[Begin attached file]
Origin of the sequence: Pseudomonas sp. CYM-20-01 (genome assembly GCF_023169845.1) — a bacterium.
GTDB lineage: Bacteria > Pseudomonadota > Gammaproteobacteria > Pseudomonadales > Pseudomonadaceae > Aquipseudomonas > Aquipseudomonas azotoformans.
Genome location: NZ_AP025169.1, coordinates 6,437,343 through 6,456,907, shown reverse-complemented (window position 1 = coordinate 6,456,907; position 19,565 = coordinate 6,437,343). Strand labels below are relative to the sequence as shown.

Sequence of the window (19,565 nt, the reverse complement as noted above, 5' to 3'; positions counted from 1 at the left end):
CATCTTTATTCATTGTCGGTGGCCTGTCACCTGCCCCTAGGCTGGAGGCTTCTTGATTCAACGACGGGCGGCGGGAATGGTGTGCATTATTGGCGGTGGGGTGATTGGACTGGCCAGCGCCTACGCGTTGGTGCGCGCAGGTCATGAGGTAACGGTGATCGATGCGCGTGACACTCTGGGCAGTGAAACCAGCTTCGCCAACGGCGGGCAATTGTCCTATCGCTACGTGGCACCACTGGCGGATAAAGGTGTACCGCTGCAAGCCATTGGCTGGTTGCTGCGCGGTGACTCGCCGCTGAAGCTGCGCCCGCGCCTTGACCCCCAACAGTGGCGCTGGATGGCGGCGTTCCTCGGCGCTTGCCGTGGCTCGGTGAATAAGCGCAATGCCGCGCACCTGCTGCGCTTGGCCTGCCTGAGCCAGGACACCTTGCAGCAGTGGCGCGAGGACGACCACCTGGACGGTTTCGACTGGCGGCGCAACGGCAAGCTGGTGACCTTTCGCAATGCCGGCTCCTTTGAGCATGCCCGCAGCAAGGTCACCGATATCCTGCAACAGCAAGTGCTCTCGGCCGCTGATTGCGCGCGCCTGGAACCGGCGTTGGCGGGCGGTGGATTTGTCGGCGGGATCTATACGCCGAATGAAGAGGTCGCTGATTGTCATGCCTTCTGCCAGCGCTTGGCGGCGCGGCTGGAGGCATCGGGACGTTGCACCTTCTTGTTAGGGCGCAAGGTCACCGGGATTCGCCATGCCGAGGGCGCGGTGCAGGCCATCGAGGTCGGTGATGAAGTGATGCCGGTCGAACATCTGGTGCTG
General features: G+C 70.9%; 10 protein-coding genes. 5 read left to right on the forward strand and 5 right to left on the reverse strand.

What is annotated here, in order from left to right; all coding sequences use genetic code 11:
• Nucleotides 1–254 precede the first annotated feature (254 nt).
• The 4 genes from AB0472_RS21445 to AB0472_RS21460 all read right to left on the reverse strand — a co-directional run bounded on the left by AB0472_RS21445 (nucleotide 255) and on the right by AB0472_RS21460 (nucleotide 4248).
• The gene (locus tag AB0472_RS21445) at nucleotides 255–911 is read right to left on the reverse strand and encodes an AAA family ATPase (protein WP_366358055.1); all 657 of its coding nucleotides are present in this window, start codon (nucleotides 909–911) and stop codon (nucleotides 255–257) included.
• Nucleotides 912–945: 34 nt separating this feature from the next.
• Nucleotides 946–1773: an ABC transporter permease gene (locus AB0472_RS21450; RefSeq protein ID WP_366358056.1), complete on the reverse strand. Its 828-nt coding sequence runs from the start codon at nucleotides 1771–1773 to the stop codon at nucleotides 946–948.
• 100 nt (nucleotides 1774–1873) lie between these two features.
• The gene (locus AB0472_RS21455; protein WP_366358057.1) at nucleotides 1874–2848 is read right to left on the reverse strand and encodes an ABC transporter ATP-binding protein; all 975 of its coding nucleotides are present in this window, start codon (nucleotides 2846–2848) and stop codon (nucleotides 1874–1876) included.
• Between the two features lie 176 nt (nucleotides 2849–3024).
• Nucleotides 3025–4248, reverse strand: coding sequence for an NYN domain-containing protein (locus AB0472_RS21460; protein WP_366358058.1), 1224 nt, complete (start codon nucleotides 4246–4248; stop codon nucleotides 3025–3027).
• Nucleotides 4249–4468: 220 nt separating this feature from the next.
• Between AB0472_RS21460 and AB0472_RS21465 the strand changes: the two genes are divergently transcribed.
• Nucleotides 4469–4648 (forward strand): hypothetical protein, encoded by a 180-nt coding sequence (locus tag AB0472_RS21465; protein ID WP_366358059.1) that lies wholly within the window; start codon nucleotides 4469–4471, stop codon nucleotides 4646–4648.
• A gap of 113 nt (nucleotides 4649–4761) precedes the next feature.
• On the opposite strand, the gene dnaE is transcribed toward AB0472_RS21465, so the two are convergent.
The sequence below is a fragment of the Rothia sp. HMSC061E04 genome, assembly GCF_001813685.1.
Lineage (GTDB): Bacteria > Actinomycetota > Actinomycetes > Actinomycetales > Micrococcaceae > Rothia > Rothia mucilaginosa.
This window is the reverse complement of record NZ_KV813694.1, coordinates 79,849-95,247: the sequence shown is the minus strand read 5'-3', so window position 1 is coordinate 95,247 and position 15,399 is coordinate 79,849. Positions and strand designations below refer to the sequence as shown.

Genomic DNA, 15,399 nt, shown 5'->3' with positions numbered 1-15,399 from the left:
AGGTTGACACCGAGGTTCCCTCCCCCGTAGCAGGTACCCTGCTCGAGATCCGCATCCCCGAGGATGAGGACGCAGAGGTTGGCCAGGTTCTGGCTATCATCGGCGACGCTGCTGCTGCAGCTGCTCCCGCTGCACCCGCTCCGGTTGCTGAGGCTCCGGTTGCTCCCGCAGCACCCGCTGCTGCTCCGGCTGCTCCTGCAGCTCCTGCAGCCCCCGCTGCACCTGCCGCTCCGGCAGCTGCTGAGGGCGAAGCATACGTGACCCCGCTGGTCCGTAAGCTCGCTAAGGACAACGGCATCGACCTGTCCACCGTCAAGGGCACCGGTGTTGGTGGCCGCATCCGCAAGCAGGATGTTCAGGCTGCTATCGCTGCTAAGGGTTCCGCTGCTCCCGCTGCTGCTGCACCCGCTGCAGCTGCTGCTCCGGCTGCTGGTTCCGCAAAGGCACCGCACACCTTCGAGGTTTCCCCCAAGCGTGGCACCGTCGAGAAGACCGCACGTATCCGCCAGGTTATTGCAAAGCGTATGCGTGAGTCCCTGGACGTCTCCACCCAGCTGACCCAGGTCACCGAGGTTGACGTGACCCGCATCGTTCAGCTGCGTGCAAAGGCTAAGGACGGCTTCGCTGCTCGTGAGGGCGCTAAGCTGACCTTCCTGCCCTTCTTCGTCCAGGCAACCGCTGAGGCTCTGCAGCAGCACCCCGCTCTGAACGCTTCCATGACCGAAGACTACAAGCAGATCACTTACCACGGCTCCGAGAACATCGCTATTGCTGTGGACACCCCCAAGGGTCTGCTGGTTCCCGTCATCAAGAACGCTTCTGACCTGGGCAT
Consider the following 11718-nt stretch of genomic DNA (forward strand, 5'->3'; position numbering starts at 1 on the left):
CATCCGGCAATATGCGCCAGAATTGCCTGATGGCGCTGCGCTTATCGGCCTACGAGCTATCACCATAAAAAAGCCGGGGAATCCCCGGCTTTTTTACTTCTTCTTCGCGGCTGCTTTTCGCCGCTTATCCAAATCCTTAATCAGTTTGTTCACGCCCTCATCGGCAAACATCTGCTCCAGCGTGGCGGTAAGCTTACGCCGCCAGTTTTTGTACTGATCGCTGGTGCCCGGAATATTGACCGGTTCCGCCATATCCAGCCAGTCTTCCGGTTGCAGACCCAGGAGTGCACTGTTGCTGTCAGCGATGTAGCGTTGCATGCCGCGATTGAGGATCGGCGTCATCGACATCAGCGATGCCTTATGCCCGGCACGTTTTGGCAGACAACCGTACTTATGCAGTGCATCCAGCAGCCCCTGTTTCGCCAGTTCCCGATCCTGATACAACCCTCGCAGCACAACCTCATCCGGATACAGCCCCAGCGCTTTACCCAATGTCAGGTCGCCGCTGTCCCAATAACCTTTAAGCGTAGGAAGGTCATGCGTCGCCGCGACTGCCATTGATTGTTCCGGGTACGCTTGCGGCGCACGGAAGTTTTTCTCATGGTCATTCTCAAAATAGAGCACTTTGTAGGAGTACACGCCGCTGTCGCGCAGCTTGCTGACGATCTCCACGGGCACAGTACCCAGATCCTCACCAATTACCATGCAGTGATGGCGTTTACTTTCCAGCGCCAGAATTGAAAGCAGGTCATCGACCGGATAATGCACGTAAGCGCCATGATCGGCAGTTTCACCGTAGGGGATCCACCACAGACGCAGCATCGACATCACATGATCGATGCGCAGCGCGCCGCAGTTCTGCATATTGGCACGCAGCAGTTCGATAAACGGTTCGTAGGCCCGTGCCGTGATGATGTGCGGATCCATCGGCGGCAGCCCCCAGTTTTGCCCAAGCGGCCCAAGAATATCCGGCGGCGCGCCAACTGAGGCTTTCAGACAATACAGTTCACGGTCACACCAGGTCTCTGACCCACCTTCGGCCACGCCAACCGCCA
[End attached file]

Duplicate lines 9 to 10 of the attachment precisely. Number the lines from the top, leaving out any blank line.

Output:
• The 4 genes from AB0472_RS21445 to AB0472_RS21460 all read right to left on the reverse strand — a co-directional run bounded on the left by AB0472_RS21445 (nucleotide 255) and on the right by AB0472_RS21460 (nucleotide 4248).
• The gene (locus tag AB0472_RS21445) at nucleotides 255–911 is read right to left on the reverse strand and encodes an AAA family ATPase (protein WP_366358055.1); all 657 of its coding nucleotides are present in this window, start codon (nucleotides 909–911) and stop codon (nucleotides 255–257) included.